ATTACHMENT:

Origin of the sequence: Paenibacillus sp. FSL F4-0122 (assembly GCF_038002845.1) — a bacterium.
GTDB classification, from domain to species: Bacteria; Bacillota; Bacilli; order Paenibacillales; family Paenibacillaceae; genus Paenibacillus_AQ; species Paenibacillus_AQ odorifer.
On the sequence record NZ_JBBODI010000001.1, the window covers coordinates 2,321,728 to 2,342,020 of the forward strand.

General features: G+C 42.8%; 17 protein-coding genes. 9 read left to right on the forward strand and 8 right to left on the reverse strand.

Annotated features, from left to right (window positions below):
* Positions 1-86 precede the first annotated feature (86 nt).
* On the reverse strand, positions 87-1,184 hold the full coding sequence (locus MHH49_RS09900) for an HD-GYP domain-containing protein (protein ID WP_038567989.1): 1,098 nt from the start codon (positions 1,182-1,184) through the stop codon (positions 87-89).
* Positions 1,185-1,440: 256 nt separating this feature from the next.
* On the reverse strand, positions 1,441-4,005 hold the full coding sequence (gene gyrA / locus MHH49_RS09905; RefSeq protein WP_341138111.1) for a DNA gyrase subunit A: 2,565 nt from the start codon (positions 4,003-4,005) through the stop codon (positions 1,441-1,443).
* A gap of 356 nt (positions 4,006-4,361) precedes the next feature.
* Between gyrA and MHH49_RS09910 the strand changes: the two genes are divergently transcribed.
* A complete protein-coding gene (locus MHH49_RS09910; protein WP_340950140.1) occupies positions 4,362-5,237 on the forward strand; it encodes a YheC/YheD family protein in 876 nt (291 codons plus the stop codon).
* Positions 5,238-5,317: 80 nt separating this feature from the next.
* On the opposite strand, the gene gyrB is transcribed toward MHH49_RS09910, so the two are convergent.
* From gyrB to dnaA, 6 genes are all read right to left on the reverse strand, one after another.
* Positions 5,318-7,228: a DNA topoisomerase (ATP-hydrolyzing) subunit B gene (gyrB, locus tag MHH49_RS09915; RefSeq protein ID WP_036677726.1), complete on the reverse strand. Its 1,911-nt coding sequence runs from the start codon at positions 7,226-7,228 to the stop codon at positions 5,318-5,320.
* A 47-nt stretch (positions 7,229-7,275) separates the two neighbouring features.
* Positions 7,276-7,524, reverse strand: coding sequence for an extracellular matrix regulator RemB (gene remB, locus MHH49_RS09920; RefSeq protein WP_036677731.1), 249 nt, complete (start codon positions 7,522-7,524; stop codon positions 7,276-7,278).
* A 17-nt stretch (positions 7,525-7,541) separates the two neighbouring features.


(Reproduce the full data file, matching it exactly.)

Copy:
Origin of the sequence: Paenibacillus sp. FSL F4-0122 (assembly GCF_038002845.1) — a bacterium.
GTDB classification, from domain to species: Bacteria; Bacillota; Bacilli; order Paenibacillales; family Paenibacillaceae; genus Paenibacillus_AQ; species Paenibacillus_AQ odorifer.
On the sequence record NZ_JBBODI010000001.1, the window covers coordinates 2,321,728 to 2,342,020 of the forward strand.

General features: G+C 42.8%; 17 protein-coding genes. 9 read left to right on the forward strand and 8 right to left on the reverse strand.

Annotated features, from left to right (window positions below):
* Positions 1-86 precede the first annotated feature (86 nt).
* On the reverse strand, positions 87-1,184 hold the full coding sequence (locus MHH49_RS09900) for an HD-GYP domain-containing protein (protein ID WP_038567989.1): 1,098 nt from the start codon (positions 1,182-1,184) through the stop codon (positions 87-89).
* Positions 1,185-1,440: 256 nt separating this feature from the next.
* On the reverse strand, positions 1,441-4,005 hold the full coding sequence (gene gyrA / locus MHH49_RS09905; RefSeq protein WP_341138111.1) for a DNA gyrase subunit A: 2,565 nt from the start codon (positions 4,003-4,005) through the stop codon (positions 1,441-1,443).
* A gap of 356 nt (positions 4,006-4,361) precedes the next feature.
* Between gyrA and MHH49_RS09910 the strand changes: the two genes are divergently transcribed.
* A complete protein-coding gene (locus MHH49_RS09910; protein WP_340950140.1) occupies positions 4,362-5,237 on the forward strand; it encodes a YheC/YheD family protein in 876 nt (291 codons plus the stop codon).
* Positions 5,238-5,317: 80 nt separating this feature from the next.
* On the opposite strand, the gene gyrB is transcribed toward MHH49_RS09910, so the two are convergent.
* From gyrB to dnaA, 6 genes are all read right to left on the reverse strand, one after another.
* Positions 5,318-7,228: a DNA topoisomerase (ATP-hydrolyzing) subunit B gene (gyrB, locus tag MHH49_RS09915; RefSeq protein ID WP_036677726.1), complete on the reverse strand. Its 1,911-nt coding sequence runs from the start codon at positions 7,226-7,228 to the stop codon at positions 5,318-5,320.
* A 47-nt stretch (positions 7,229-7,275) separates the two neighbouring features.
* Positions 7,276-7,524, reverse strand: coding sequence for an extracellular matrix regulator RemB (gene remB, locus MHH49_RS09920; RefSeq protein WP_036677731.1), 249 nt, complete (start codon positions 7,522-7,524; stop codon positions 7,276-7,278).
* A 17-nt stretch (positions 7,525-7,541) separates the two neighbouring features.